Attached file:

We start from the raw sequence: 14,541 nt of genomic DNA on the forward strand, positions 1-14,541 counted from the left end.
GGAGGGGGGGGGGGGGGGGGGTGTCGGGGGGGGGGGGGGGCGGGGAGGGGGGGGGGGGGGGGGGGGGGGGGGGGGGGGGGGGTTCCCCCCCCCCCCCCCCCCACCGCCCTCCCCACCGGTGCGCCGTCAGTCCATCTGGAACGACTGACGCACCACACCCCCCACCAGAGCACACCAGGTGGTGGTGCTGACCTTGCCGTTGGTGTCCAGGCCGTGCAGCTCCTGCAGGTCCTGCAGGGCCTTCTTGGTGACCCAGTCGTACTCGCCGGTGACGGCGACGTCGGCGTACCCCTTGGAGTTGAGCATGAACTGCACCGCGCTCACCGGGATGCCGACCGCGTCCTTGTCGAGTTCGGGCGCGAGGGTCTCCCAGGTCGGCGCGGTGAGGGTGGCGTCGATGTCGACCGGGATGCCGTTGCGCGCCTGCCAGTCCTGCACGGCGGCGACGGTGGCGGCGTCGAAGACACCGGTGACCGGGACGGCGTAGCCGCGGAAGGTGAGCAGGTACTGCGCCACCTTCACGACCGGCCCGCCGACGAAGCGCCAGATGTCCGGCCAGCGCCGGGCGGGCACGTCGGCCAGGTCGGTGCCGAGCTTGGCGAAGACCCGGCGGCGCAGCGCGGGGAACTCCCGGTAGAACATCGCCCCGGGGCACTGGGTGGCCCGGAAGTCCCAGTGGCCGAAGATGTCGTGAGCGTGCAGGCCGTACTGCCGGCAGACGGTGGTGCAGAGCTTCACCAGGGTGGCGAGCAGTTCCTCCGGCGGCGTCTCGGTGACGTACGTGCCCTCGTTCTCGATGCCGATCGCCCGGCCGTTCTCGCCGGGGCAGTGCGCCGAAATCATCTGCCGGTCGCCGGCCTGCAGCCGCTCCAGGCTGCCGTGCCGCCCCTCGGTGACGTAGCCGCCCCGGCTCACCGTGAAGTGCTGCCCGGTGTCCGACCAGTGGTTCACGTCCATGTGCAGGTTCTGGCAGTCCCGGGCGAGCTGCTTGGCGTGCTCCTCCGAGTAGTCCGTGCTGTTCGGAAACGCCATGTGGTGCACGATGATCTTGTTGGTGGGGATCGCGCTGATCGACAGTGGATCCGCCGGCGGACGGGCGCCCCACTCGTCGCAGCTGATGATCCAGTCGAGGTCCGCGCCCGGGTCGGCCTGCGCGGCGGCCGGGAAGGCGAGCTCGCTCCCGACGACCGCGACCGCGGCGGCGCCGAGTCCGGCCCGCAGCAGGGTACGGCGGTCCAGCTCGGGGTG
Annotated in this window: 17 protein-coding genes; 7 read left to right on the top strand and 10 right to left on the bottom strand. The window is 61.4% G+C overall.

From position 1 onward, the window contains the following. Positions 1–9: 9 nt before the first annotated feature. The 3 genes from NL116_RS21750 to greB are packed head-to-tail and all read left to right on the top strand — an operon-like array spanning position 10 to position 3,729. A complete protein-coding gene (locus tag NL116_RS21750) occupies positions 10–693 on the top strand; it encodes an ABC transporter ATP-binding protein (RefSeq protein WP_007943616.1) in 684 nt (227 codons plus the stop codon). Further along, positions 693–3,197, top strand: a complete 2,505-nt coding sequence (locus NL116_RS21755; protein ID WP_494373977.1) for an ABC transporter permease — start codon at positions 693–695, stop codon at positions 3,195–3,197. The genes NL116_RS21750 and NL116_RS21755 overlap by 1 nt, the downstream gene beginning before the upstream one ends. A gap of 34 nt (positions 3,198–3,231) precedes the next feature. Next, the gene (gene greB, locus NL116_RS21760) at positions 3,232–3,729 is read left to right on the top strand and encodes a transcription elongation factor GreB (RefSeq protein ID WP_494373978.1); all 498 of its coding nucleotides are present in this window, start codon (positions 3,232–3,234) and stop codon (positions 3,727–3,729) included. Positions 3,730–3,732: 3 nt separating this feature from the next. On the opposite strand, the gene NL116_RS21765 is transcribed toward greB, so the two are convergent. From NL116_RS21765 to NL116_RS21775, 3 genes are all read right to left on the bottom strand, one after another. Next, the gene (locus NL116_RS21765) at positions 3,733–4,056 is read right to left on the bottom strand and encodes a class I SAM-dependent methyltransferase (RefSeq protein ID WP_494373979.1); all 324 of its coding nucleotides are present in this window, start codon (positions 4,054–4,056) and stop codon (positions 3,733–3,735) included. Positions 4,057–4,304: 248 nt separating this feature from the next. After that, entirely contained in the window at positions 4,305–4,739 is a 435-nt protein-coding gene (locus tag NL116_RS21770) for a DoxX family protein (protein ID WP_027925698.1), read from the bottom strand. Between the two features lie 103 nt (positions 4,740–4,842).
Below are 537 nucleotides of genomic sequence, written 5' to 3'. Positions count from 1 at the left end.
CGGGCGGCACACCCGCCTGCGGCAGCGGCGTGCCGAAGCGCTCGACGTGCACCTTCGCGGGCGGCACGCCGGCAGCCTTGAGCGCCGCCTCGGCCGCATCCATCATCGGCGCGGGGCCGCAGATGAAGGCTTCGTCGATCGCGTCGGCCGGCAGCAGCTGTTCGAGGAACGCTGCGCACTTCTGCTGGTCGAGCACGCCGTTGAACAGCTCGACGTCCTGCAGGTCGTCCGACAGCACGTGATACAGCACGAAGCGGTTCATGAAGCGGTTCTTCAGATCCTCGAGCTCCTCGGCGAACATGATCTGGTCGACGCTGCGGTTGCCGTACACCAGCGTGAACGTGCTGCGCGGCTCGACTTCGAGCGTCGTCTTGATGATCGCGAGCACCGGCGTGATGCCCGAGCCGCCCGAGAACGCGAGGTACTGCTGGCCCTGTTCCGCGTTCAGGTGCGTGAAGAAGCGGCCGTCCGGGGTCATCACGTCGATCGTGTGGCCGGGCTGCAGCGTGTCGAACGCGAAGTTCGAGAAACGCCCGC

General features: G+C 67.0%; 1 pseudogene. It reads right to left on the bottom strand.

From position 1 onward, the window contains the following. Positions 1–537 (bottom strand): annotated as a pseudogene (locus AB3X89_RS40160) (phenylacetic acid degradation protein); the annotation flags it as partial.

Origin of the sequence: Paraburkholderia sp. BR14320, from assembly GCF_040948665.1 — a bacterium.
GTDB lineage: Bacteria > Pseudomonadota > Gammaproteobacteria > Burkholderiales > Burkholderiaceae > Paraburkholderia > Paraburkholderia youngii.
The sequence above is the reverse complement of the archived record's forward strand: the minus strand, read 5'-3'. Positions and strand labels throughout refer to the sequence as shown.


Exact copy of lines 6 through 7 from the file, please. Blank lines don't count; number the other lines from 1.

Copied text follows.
CGGGCGGCACACCCGCCTGCGGCAGCGGCGTGCCGAAGCGCTCGACGTGCACCTTCGCGGGCGGCACGCCGGCAGCCTTGAGCGCCGCCTCGGCCGCATCCATCATCGGCGCGGGGCCGCAGATGAAGGCTTCGTCGATCGCGTCGGCCGGCAGCAGCTGTTCGAGGAACGCTGCGCACTTCTGCTGGTCGAGCACGCCGTTGAACAGCTCGACGTCCTGCAGGTCGTCCGACAGCACGTGATACAGCACGAAGCGGTTCATGAAGCGGTTCTTCAGATCCTCGAGCTCCTCGGCGAACATGATCTGGTCGACGCTGCGGTTGCCGTACACCAGCGTGAACGTGCTGCGCGGCTCGACTTCGAGCGTCGTCTTGATGATCGCGAGCACCGGCGTGATGCCCGAGCCGCCCGAGAACGCGAGGTACTGCTGGCCCTGTTCCGCGTTCAGGTGCGTGAAGAAGCGGCCGTCCGGGGTCATCACGTCGATCGTGTGGCCGGGCTGCAGCGTGTCGAACGCGAAGTTCGAGAAACGCCCGC

General features: G+C 67.0%; 1 pseudogene. It reads right to left on the bottom strand.